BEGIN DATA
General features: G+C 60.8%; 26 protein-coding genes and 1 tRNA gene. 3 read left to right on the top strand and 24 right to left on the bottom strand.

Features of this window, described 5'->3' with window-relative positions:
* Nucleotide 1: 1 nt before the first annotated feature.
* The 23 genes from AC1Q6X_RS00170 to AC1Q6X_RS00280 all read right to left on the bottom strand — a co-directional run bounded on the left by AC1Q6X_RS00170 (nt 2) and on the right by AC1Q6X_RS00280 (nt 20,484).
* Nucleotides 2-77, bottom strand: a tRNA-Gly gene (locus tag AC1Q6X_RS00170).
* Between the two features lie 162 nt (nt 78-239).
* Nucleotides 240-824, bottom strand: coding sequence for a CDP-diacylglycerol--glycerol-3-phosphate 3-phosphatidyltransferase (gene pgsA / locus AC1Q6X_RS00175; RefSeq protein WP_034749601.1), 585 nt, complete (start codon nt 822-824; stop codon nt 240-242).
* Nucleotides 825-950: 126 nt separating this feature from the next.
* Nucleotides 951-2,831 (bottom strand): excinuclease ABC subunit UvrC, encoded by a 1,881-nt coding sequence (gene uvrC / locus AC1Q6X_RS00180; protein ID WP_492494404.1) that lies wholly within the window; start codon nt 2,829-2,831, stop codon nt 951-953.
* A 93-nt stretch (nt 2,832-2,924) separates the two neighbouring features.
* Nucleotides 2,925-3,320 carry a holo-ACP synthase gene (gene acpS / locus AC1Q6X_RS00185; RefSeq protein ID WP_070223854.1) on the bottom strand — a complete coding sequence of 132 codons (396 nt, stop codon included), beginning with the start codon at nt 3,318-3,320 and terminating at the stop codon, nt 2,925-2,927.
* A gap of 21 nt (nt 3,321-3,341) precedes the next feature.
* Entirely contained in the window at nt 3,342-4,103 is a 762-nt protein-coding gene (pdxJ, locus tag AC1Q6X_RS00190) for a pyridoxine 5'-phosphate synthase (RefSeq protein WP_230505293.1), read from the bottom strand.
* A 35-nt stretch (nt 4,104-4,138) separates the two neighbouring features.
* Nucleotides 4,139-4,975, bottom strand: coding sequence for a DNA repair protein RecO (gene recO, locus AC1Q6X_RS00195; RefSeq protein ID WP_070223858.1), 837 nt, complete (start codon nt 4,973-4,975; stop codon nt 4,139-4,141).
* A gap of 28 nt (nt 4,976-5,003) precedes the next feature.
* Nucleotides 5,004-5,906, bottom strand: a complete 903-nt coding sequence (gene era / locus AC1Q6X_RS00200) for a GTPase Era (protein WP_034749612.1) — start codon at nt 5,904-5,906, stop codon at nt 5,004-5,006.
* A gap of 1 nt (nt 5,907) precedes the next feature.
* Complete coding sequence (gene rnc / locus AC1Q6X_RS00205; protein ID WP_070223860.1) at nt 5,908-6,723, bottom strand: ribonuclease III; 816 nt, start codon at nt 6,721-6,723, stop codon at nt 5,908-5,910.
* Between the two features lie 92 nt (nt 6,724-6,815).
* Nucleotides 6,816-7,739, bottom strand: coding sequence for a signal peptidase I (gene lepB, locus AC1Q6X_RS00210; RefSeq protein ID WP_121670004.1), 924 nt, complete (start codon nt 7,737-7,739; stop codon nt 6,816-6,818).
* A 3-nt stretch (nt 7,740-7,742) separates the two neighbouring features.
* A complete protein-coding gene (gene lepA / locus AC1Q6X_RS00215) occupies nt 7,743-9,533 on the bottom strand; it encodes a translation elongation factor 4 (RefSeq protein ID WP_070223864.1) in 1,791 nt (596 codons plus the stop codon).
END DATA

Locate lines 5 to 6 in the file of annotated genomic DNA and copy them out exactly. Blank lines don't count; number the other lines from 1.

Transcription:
* Nucleotides 2-77, bottom strand: a tRNA-Gly gene (locus tag AC1Q6X_RS00170).
* Between the two features lie 162 nt (nt 78-239).